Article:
The Trouble With Color
Painted carbon can look amazing. It can also give a manufacturer the opportunity to cover blemishes in substandard work. It even offers a very minor degree of impact resistance. But it does nothing for road feel.
Bikes like the Specialized Tarmac, Cannondale SuperSix EVO, Felt F-series and BH Ultralight feature next-generation carbon fiber construction that has eliminated the use of foam in junctions where compaction has traditionally been a problem. Internal forms help make sure the bike achieves optimal material compaction. I suppose there are others using these techniques, but these are the bikes I’m aware of so far. Tap a fingernail on the down tube of one of these bikes and you’ll hear a distinctly metallic sound. The greater the material density, the higher frequency the sound. Both frame strength and road feel benefit.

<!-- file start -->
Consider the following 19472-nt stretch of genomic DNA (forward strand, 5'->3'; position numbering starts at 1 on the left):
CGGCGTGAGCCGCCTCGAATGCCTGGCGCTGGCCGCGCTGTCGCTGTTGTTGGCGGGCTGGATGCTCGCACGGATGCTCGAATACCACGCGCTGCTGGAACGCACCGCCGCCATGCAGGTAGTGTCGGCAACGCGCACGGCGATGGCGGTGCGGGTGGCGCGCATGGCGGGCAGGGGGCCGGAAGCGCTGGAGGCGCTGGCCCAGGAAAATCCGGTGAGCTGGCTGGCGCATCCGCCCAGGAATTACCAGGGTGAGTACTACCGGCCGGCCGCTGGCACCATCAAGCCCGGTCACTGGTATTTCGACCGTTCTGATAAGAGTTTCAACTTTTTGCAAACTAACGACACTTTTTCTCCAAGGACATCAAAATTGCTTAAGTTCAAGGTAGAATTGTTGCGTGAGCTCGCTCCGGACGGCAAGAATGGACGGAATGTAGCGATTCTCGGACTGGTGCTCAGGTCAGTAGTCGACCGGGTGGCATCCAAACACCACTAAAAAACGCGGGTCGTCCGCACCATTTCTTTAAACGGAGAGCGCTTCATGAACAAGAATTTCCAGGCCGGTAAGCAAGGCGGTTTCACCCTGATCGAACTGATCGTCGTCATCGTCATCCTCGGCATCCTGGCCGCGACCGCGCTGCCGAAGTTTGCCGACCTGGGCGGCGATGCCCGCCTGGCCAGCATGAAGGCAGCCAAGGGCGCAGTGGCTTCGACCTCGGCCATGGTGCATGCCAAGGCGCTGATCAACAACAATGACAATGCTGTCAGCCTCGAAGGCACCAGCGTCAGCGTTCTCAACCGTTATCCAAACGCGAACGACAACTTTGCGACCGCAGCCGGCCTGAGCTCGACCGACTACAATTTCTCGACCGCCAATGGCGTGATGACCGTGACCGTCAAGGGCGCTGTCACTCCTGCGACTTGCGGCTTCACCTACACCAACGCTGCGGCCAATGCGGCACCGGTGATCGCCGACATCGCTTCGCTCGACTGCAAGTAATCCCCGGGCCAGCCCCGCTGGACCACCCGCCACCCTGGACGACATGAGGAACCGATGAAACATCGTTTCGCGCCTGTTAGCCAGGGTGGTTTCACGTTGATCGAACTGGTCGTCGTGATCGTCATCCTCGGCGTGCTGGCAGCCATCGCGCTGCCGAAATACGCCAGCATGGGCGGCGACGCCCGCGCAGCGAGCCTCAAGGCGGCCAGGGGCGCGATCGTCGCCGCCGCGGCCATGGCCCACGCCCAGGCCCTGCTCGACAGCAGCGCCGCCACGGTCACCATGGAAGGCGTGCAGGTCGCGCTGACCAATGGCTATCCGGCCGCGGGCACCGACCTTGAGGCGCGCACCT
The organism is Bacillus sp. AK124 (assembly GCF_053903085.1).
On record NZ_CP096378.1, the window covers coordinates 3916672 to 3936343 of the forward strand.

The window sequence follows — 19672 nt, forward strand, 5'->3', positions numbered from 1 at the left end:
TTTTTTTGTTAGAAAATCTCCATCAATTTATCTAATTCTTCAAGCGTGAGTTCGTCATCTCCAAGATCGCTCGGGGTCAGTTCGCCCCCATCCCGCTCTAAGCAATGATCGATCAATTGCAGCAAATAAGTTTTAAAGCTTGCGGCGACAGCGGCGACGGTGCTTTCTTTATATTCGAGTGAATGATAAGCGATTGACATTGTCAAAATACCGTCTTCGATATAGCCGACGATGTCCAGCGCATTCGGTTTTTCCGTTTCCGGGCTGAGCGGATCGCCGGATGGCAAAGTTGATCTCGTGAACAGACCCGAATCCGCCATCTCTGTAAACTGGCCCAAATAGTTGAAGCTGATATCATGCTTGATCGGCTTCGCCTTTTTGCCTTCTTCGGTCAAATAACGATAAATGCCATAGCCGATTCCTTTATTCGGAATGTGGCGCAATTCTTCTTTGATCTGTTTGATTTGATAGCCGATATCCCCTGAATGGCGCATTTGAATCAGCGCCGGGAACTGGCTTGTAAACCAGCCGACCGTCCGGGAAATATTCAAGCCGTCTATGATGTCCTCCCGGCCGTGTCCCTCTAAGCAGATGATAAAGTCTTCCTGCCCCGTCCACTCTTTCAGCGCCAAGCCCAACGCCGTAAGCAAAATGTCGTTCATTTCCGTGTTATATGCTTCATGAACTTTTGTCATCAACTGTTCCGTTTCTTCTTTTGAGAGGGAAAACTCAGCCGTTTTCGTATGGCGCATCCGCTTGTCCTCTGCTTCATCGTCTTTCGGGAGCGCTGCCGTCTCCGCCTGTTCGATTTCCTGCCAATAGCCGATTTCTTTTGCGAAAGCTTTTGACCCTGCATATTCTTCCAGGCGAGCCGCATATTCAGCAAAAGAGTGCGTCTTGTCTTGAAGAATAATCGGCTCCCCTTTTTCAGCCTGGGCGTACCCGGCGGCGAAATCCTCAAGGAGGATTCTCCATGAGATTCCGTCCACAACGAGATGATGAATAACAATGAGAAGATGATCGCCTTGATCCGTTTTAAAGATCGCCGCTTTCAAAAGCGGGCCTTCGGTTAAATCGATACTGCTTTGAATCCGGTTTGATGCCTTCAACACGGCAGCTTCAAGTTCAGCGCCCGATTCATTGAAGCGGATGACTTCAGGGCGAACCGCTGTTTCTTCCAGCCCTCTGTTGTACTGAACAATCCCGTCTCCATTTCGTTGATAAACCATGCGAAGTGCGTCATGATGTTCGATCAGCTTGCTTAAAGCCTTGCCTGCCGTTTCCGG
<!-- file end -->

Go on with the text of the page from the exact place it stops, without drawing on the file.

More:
It’s easy to conclude that greater high-frequency sensitivity is strictly an aesthetic preference and that one can make a strong case for a frame that stamps out vibration like ants in a kitchen. Unfortunately, there are objective reasons to seek out a frame with less vibration damping.
If your goal is a frame that maximizes strength while still achieving a competitive ~800g weight, you have to go with a nude finish. I’ve yet to come across a bike that offers the strength and weight equal to the world’s top frames that also feels dead. I’m so glad. But, God, how I wish Cervelos were available in a paint-free scheme.
A final note: One needn’t ride on the roller coaster roads of Malibu to make use of the benefits of superior road feel. I try not to push bikes to the point of breaking the tires loose (at least, on the road), but when the roads are wet, a bike that gives me great feedback will help me get down a descent faster. And as a rider, the greatest challenge I ever face on two wheels is riding in the rain. Descending in the rain? Nearly guaranteed flow state, and it’s times like that I want all the data I can get, even if it’s 100 percent right-brained.